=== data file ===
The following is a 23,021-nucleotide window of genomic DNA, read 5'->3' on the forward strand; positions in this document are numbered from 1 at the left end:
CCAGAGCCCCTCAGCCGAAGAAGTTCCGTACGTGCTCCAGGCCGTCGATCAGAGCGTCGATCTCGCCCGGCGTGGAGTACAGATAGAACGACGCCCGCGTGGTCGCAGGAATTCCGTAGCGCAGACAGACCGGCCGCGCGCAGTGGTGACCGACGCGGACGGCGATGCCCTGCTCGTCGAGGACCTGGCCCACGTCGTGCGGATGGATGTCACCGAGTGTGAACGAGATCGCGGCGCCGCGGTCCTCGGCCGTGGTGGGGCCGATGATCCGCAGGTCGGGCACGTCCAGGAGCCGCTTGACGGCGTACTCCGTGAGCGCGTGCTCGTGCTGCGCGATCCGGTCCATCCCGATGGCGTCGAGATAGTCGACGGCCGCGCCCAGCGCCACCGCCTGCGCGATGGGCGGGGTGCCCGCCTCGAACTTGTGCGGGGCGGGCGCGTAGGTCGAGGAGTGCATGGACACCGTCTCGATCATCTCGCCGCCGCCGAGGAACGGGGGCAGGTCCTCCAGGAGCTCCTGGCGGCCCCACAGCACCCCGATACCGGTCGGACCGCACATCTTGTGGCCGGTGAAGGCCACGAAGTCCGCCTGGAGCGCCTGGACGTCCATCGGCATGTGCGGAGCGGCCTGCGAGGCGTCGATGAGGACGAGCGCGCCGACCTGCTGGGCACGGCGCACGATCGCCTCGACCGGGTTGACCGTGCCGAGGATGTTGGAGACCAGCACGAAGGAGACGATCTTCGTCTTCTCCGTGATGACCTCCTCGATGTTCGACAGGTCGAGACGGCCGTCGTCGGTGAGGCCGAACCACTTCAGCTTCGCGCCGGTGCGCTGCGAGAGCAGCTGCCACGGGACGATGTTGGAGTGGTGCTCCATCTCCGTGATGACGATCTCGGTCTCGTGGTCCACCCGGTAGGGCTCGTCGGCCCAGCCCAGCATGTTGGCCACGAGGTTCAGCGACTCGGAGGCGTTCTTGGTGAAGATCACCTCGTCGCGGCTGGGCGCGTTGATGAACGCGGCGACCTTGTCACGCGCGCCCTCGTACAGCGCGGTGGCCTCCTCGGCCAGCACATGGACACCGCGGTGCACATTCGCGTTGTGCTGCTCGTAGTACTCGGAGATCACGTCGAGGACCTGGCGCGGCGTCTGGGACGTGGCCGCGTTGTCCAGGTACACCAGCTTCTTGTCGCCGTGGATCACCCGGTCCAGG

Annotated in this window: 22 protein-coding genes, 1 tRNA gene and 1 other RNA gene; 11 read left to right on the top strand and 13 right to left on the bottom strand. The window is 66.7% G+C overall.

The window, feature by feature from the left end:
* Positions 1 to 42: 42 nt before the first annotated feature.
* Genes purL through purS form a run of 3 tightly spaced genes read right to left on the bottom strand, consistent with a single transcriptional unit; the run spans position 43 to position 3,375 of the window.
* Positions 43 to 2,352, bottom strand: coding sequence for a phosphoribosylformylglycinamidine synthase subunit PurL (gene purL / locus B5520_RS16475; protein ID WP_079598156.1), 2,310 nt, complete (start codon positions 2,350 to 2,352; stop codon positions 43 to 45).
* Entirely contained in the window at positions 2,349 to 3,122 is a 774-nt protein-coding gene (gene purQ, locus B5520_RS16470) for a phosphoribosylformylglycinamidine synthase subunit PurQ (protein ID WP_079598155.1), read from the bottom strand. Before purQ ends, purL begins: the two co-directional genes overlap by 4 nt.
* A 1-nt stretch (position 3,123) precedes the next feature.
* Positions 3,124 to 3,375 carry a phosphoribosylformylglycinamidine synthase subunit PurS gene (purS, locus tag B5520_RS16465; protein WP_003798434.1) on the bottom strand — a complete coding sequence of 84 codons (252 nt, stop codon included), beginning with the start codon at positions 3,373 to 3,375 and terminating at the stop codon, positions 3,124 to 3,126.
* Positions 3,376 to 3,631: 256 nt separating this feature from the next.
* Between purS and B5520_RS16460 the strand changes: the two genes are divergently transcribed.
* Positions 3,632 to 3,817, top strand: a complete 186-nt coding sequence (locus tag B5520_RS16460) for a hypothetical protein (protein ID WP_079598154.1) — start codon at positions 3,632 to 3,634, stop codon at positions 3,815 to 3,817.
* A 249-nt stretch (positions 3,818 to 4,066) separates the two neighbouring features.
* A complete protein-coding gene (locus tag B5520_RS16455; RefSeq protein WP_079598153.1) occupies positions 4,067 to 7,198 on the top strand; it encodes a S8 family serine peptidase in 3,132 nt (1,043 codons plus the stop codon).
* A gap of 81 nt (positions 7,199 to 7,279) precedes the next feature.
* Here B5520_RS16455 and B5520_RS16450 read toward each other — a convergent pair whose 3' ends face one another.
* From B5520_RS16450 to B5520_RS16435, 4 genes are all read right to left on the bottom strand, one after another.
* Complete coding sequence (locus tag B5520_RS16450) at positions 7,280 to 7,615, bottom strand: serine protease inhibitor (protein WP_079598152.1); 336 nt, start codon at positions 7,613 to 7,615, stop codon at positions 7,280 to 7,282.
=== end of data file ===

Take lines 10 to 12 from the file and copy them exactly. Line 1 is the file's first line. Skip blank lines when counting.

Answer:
* Positions 3,124 to 3,375 carry a phosphoribosylformylglycinamidine synthase subunit PurS gene (purS, locus tag B5520_RS16465; protein WP_003798434.1) on the bottom strand — a complete coding sequence of 84 codons (252 nt, stop codon included), beginning with the start codon at positions 3,373 to 3,375 and terminating at the stop codon, positions 3,124 to 3,126.
* Positions 3,376 to 3,631: 256 nt separating this feature from the next.
* Between purS and B5520_RS16460 the strand changes: the two genes are divergently transcribed.